Shoppers are set to spend more than £2.6 billion - an 8% increase on the £2.4 billion spent last year - on November 24.Read the full story ›
Old notes will still be able to be spent ahead of the cut-off date, or exchanged at the Bank of England once the cut-off point has passed.Read the full story ›
Five companies have been shortlisted for the £2.75billion contract to build trains for HS2.Read the full story ›
Five companies shortlisted to build 225mph trains for HS2 will be revealed on Thursday.Read the full story ›
The move will come as a blow to millions of mortgage borrowers on variable rate deals - but will provide some relief for savers.Read the full story ›
The sculpture will live alongside the famous Knife Angel at the British Ironwork Centre in Shropshire.Read the full story ›
Wolverhampton City Council has come under fire for spending thousands of pounds on new "Welcome to the City" signs. The 25 boards celebrating key landmarks and venues went up on the city outskirts earlier this year.
The council says they'll generate pride and income for Wolverhampton. But Liberal Democrat campaigners think it's money poorly spent. Chris Halpin reports.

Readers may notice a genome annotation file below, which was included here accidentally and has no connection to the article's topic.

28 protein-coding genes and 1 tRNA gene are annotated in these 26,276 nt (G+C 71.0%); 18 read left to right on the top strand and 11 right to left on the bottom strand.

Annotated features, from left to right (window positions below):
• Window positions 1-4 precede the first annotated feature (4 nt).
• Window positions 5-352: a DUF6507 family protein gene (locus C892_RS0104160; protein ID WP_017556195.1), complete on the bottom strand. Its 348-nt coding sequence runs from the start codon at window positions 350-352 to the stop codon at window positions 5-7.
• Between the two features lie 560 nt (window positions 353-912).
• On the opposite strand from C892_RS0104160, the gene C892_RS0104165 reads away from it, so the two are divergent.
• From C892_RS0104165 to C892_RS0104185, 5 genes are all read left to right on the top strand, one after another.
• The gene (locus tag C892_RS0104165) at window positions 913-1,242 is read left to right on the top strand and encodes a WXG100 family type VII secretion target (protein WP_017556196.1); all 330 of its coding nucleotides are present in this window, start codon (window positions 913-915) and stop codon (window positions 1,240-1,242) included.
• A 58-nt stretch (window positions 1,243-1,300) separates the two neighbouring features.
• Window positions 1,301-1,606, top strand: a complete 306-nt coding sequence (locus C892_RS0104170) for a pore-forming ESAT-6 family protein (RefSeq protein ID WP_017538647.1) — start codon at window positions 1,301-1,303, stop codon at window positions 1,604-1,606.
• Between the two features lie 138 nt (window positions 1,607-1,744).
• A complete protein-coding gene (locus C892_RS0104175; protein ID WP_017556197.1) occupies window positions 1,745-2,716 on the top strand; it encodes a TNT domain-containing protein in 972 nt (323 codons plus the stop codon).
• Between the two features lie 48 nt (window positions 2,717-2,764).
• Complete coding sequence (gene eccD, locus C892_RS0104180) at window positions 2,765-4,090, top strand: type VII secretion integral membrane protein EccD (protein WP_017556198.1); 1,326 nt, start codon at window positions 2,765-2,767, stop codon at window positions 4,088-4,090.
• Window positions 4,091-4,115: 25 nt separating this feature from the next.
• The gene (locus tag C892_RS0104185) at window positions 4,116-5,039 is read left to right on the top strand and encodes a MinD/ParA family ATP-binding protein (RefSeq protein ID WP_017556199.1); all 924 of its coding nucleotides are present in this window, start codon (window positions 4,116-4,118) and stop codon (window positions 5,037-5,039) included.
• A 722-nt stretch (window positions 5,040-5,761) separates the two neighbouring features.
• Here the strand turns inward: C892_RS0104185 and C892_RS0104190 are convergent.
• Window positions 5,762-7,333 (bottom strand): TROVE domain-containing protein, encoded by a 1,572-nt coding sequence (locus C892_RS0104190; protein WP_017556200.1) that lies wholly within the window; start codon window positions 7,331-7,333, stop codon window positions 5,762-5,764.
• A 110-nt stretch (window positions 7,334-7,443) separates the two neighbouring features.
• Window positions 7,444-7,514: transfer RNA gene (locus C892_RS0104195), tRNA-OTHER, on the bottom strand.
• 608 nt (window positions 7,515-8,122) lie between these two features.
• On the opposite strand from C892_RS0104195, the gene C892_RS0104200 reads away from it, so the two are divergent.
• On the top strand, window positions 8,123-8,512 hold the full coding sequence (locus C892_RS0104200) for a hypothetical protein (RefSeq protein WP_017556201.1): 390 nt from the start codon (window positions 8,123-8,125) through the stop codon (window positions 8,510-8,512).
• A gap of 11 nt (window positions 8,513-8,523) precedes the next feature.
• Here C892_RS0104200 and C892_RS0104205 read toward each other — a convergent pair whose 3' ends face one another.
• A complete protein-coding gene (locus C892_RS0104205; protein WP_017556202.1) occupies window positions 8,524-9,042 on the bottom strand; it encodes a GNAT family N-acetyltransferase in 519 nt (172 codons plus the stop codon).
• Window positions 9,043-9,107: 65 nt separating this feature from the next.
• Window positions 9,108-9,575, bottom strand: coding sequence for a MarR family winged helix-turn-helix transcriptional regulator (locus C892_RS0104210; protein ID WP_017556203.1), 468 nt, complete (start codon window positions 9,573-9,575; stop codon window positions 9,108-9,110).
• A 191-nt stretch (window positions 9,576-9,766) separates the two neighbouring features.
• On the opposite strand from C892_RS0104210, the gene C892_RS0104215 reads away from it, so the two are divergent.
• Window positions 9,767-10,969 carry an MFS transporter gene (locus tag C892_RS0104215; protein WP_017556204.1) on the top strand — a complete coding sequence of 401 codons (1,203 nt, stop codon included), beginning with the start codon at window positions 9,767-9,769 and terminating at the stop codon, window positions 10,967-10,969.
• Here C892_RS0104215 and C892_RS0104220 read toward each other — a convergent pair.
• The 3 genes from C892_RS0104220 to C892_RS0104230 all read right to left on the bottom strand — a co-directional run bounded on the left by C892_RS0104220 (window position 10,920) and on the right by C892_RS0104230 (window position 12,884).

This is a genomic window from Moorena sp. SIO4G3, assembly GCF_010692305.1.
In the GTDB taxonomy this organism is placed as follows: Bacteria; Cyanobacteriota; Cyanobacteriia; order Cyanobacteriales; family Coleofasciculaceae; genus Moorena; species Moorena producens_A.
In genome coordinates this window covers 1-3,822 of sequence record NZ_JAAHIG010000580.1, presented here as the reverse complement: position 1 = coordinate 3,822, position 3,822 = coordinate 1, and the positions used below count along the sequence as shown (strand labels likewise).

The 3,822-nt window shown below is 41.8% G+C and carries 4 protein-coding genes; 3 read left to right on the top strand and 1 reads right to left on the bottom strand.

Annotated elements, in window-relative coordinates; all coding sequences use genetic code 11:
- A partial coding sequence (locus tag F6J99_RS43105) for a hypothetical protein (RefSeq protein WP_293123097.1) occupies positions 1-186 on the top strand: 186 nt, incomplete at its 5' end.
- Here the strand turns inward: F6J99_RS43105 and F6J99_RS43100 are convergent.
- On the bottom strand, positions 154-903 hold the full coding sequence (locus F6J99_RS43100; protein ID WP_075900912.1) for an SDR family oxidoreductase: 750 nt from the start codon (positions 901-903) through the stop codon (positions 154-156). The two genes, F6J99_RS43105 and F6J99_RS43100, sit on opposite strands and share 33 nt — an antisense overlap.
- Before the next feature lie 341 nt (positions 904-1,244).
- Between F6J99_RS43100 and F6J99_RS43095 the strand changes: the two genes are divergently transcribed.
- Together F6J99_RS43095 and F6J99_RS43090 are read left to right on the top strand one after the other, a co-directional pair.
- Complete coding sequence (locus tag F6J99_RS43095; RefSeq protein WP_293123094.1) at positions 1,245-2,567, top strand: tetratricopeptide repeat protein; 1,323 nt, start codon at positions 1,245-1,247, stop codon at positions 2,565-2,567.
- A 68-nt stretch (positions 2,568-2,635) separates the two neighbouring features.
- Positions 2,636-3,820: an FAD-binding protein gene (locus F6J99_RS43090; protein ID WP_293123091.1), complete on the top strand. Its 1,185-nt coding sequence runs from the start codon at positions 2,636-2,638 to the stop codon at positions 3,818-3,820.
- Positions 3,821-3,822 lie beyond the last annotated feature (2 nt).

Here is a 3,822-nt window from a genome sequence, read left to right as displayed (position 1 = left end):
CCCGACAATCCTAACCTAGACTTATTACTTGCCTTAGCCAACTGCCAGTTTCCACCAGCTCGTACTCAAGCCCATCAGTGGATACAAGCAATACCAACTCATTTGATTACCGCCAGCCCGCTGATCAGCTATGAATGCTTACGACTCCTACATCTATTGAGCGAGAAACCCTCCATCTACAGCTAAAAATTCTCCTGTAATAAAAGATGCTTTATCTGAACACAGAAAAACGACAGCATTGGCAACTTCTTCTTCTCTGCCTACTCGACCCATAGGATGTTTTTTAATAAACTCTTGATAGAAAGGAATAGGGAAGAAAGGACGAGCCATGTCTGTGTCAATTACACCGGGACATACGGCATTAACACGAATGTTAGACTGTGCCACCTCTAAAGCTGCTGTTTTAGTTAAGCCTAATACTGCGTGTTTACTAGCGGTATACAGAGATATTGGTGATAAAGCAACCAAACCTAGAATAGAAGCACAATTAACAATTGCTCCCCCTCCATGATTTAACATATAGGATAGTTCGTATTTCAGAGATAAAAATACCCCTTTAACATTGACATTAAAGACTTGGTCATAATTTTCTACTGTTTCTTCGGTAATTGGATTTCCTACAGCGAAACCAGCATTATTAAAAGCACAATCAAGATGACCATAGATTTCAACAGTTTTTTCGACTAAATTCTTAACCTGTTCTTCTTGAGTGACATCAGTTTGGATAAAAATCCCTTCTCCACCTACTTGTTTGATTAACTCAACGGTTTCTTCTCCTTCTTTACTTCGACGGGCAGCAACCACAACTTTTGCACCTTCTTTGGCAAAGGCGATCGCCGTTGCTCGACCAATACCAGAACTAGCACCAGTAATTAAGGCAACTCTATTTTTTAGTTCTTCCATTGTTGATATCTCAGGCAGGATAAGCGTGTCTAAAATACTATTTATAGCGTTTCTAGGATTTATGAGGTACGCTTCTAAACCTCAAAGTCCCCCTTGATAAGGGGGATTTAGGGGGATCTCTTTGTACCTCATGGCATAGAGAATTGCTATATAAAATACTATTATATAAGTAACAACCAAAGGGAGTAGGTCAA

Despite being a fixture in the town for hundreds of years there are fears about the future of Northampton's historic market.
Some stall holders say changes to the layout in the Market Square mean they will get less footfall and could be forced to shut up shop.
"This will be the finish of us, this will affect us so badly. The council do not know what they're doing, they have no idea whatsoever, no consultation whatsoever with traders.
"We might make it until Christmas, but we won't make it after that I don't think, so it'll be the end for us. Very sad, very angry."
Northampton Borough Council is spending £30,000 on the project and says the works will improve the market and bring in more shoppers and traders.
Officials insist all traders were invited to have their say at a meeting.
- Watch a report by ITV News Anglia's Sarah Byrd
The competition watchdog says the site's contractual arrangements with insurers that could result in higher home insurance costs.Read the full story ›
The gender pay gap among managers is highest in the Midlands, with men paid almost a third more than their female counterparts.Read the full story ›